As expected, the Obama Administration released former Department of Treasury official Herb Allison’s independent review on the Department of Energy’s loan guarantee program. The report focused on two goals: reviewing the current risk status of DOE’s loan portfolio and making recommendations to improve the program. On the risk side, his conclusions are not surprising, in that the greatest taxpayer risk appears to lie in what he terms the “non-utility” linked loans. Loans in this category refer to cellulosic ethanol projects, solar manufacturing companies like Solyndra, and automotive manufacturing companies.
As to the report’s recommendations, they also fall into two categories: broad management changes and early-warning systems for problems with individual projects. Many of the recommendations in the report appear to make rational sense: a change in DOE’s focus from evaluating and approving applications to long-term monitoring and management of the portfolio, clearer guidance on “reasonable prospect of repayment,” more effective external oversight, an early-warning system to allow policy-makers to make quicker decisions on loans, etc. Most importantly for the White House, the report will allow the Administration to respond to questions on Solyndra by claiming that they are taking proactive action to protect taxpayer interests.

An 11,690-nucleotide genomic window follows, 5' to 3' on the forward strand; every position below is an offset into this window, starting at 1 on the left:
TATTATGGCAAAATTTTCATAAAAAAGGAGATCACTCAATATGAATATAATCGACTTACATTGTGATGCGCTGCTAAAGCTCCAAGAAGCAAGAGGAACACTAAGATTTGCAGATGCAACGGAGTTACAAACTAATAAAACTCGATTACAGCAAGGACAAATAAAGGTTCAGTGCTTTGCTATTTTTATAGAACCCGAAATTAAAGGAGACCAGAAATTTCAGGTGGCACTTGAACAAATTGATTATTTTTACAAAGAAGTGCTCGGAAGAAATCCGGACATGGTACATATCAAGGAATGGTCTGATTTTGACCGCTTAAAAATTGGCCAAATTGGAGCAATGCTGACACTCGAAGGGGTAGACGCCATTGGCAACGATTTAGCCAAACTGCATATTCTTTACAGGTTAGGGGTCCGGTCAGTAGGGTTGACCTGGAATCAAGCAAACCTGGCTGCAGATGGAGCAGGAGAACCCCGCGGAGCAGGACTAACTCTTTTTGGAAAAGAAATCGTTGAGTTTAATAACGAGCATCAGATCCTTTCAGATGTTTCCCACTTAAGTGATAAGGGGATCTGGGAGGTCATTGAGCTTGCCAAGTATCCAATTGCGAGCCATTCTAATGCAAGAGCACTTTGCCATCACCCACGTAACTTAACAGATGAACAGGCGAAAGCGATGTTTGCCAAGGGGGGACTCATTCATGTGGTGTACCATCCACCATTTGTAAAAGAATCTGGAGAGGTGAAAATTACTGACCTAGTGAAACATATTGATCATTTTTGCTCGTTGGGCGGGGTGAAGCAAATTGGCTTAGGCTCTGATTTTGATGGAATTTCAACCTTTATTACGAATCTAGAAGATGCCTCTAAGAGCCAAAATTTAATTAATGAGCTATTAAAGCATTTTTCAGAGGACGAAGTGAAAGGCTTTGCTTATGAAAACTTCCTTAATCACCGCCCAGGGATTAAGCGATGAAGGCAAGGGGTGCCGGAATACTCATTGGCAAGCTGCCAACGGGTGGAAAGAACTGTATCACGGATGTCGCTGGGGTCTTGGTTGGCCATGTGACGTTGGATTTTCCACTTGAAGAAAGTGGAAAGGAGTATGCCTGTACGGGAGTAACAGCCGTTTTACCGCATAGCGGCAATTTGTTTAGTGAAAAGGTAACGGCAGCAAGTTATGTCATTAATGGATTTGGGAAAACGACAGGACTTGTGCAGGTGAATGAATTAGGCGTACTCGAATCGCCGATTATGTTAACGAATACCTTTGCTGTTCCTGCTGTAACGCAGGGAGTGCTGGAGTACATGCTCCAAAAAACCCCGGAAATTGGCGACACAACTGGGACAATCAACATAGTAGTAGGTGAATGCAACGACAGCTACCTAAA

Two things about the report will likely rankle critics of the program. First, Allison was careful not to perform a post-mortem or place blame for Solyndra and Beacon. Second, Allison’s notes make clear that he may not have been given full access to data about existing and ongoing projects, which could have compromised his risk analysis. These two issues promise to keep the attention of congressional critics on the program through the 2012 election cycle.© 2013 Bracewell & Giuliani LLP